The steep descent of the oil price isn’t all bad for the big integrated oil companies. Strong results from refining and marketing limited the fall in profit at both BP and Total in 2015’s first quarter. With the price of a barrel of Brent crude down 50 percent from the previous year, these gains are welcome. But they may not be sustained.
The British company reported underlying first-quarter profit of $2.6 billion, about double analysts’ expected $1.3 billion. That was a relatively modest 20 percent decline from the previous year. Even adjusting for a one-off tax credit, Barclays estimates net income was still 31 percent above consensus.
Refining did better than expected at BP. Input costs – crude oil – fell more than the price of petrol and other products. At French Total, adjusted net income from refining and chemicals more than tripled from the first quarter last year to $1.1 billion.
The fillip may be relatively short-lived. Even though Europe’s oil giants, including BP, have downsized their refining units in recent years, Total expects structural overcapacity to weigh on profit margins in the medium term.
Lower oil prices may eventually restrict supply, but BP and Total are boosting production: Total by an impressive 10 percent. However, the low oil price is hurting cashflow. After the most generous adjustment for working capital and Gulf of Mexico spill payments, BP’s operating cashflow was about $5 billion, less than the $6 billion disbursed on capital expenditure and dividends. The ratio of net debt to total capital crept up to 18.4 percent, nearing the company’s self-imposed 20 percent target.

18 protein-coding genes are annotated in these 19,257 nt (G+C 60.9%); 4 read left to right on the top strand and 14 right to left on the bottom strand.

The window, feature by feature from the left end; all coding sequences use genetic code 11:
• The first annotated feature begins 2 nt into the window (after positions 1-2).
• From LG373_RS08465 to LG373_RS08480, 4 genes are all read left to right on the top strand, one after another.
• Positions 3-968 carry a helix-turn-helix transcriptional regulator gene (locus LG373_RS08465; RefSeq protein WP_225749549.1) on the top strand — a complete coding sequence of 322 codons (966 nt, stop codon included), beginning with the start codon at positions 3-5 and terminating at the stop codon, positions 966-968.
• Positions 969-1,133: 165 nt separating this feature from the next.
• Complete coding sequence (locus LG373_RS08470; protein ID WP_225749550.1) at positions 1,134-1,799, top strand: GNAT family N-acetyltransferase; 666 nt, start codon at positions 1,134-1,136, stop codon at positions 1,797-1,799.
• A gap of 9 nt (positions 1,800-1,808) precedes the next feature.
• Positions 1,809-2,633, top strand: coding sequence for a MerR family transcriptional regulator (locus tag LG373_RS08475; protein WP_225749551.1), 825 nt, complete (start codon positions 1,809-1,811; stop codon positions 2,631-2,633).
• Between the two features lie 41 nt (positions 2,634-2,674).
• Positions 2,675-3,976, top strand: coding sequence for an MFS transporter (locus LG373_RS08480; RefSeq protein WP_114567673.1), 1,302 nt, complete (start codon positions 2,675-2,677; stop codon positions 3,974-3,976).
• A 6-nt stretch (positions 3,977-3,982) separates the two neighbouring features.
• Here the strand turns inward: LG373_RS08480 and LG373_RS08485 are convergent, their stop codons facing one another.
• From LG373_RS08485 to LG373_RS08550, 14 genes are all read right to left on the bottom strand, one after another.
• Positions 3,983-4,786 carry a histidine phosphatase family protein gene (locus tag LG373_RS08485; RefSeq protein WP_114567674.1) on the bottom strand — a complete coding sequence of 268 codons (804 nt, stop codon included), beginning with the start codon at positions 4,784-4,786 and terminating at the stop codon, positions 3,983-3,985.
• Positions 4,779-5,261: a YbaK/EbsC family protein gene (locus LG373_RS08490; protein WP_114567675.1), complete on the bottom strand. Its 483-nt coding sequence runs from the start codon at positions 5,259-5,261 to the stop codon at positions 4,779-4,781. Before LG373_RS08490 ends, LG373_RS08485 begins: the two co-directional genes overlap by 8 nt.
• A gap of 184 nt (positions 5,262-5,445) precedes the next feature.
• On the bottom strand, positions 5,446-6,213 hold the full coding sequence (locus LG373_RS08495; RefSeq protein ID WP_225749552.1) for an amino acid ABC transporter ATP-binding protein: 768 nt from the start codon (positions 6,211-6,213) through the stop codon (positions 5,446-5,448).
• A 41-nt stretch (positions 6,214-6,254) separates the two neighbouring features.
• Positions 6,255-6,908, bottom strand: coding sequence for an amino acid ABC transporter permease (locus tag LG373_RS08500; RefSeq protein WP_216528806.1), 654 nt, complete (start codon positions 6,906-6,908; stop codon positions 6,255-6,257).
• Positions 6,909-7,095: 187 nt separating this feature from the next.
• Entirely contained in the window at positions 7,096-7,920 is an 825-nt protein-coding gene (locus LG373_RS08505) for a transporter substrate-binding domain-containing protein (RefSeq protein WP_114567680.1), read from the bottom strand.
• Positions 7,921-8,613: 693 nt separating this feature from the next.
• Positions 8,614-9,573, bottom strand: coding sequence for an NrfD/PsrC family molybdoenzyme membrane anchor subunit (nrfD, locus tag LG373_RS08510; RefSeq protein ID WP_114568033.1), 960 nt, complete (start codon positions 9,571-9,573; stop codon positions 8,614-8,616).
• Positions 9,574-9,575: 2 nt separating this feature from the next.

To sustain dividends, it is imperative to keep spending under control. Investors believe that both BP and Total are on the right track. Their shares have risen around 17 percent this year – better than peers.
Speculation that BP could be a takeover target, despite British political resistance, may have helped the shares. However, the market is not getting carried away. Morgan Stanley estimates BP’s 2015 dividend yield at a generous 5.5 percent. Total’s is 5.1 percent. That seems about right for companies which remain in urgent need of self-help.